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I love good fries fries. I've made them with some success at home using the Steak Frites recipe originally developed by Cooks Illustrated/America's Test Kitchen. In their recipe cut potatoes are rinsed, soaked, fried at a lower temperature, then finished at a higher temperature. It did not involve blanching, and I've been convinced through research that blanching them can be helpful.

In another recipe I've found for twice-cooked fries, they are merely blanched and then fried. Is this technique going to produce good fries?

According to Serious Eats fries from McDonald's are both blanched and fried at a lower temperature, frozen, and then finally fried before being served to you.

The French Culinary Institute has a technique that pre-blanches, blanches, freezes, and then twice fries - talk about work!

From what I've read pectin is released during the blanching at certain temperatures. Also the blanching removes some external starches, which I assume rinsing and soaking may accomplish. Plus if you blanch in salted water you pre-salt the fries.

My question is, what does that initial lower temperature fry do? Cook the inside? Why should I do it instead of just blanching and frying once? The accepted answer to this question says the initial fry is to cook the fries, which it seems blanching already does. It seems to have something to do with starch molecules, but I'm interested in the details.

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I don't know the science behind it but I sure taste the difference – Davy8 Jan 8 '12 at 0:22
up vote 3 down vote accepted

The double fry process is to make a crisper potato chip. Tests have indicated that less oil is absorbed too, so this is a general health benefit

The blanch process is mainly for mass production reasons to stop potato chips from sticking together when packed. It removes all surface starch. Cold water rinsing is all that is needed for home, small scale production

Cooling and drying the chips between steps generally makes for a better chip

The quality, and suitability of the potatoes is still probably got more to do with it than the cooking process

Blanched chips drying

Interesting experiments at

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I'm aware of the different uses of chips, crisps, and fries in the various English dialects, but even so I'm not sure you're talking about American French fries/Commonwealth chips here... If so, it'd probably be best to use the same dialect as the question (so stick with French fry) – derobert Jan 9 '12 at 14:49
Hmmm. Fair enough. Though French fries mean different thing in different parts of the world too. We just call them "chips". My thinking was; Potato = Potato and chip is a common word for a common process for lots of thing, not just potatoes, and this does not just apply to straight cut either, so somewhat more self explanatory. Photos do a lot of talking :-) – TFD Jan 13 '12 at 6:47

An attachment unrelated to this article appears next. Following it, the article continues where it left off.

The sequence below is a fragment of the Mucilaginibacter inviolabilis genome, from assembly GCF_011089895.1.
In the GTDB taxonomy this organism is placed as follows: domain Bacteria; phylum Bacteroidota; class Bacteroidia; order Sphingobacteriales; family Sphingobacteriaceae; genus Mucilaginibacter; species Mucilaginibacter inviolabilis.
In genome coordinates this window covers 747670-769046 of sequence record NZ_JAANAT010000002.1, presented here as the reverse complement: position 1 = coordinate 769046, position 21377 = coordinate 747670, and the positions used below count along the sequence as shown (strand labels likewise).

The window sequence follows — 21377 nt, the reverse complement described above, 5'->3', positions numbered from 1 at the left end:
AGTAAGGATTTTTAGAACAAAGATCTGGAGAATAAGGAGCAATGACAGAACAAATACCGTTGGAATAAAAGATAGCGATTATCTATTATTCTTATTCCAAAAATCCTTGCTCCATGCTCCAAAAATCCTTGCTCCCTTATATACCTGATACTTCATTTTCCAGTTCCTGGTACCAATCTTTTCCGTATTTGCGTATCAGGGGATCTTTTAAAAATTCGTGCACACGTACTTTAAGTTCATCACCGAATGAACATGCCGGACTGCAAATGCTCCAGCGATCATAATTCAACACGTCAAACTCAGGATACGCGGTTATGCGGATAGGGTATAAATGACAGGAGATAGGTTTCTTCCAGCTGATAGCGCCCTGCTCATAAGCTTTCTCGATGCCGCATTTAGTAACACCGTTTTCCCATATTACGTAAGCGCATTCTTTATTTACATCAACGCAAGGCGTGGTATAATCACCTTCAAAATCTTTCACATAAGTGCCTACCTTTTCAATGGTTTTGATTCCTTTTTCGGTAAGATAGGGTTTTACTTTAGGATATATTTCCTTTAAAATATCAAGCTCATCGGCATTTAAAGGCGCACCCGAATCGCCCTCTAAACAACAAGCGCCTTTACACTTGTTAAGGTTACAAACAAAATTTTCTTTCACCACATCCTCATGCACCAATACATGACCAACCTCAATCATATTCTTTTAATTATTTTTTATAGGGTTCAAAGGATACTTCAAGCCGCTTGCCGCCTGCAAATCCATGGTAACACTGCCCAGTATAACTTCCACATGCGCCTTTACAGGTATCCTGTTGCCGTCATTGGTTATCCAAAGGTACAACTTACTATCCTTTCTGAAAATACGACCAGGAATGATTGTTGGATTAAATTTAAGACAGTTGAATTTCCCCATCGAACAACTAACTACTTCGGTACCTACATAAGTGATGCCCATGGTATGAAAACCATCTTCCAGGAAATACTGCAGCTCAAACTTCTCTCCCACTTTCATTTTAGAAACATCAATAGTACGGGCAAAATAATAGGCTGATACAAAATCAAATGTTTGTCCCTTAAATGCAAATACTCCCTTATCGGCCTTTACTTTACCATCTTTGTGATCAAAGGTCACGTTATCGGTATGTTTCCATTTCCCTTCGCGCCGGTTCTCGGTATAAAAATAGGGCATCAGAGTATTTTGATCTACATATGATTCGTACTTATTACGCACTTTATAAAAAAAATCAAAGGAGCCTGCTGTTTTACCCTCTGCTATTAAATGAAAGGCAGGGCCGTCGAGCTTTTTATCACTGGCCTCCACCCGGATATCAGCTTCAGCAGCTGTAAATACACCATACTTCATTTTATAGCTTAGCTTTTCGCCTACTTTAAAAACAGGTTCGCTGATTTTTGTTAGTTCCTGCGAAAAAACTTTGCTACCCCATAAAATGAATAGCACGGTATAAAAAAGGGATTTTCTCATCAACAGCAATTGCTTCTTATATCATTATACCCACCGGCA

Here in NZ when we chip Kumera (sweet potato), we tend to make rough disc shapes as they more often grow as long narrow tubers, more than fat potato size tubers – TFD Jan 13 '12 at 6:50

OK Heston Blumenthal did a master class following his research into the perfect chip,he refers to the science of how starch is released in boiling rather than blanching and makes good sense in reasoning for air drying to remove moisture. The first fry seals the outer surface and is done hot so the potato sears and seals reducing fat up take, this is good for taste crunch and health.

The second fry colours and heats the fries ready to eat. I have done this and it works

this link is the text version of Hestons method Heston: "These chips are one of my proudest legacies! You see them on menus up and down the country now but the original recipe came out of endless experimenting at home long before I even opened the Fat Duck. The first secret is cooking the chips until they are almost falling apart as the cracks are what makes them so crispy. The second secret is allowing the chips to steam dry then sit in the freezer for an hour to get rid of as much moisture as possible. The final secret is to cook the chips in very hot oil for a crispy, glass-like crust."

this link is to the tv program showing him demonstrating and naratting the process and reasons you have to register but it is free.

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When you cook it twice, the fries will absorbe fat less the second time.

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An idea if this is true beyond doubt and more importantly, why? – Marc Luxen Jan 15 at 10:15

Yes, I am digging deep into this as well. I experimented with blanching in salt vinagre water (serious eats advice), and single fry or double fry. I do not see much difference, really. But I am also interested WHY and WHAT happens during the first fry. I think the problem is that you want to strengthen the pectin on the outside, and destroy it inside for a fluffy inside. A short soak in vinagre, followed by a boil in acid/salt water should do that trick..did anyone try that? Point here is, that the first fry seems unnecessary once you blanch, the outside is already sealed by the fortified pectin in the walls. I dont see how a first fry would actually would help, because you do not brown at all...and you dont have to pre cook, because you have done that already. So I am curious to know: does anyone know what happens, or is suppose to happen during that first fry? Chemically?

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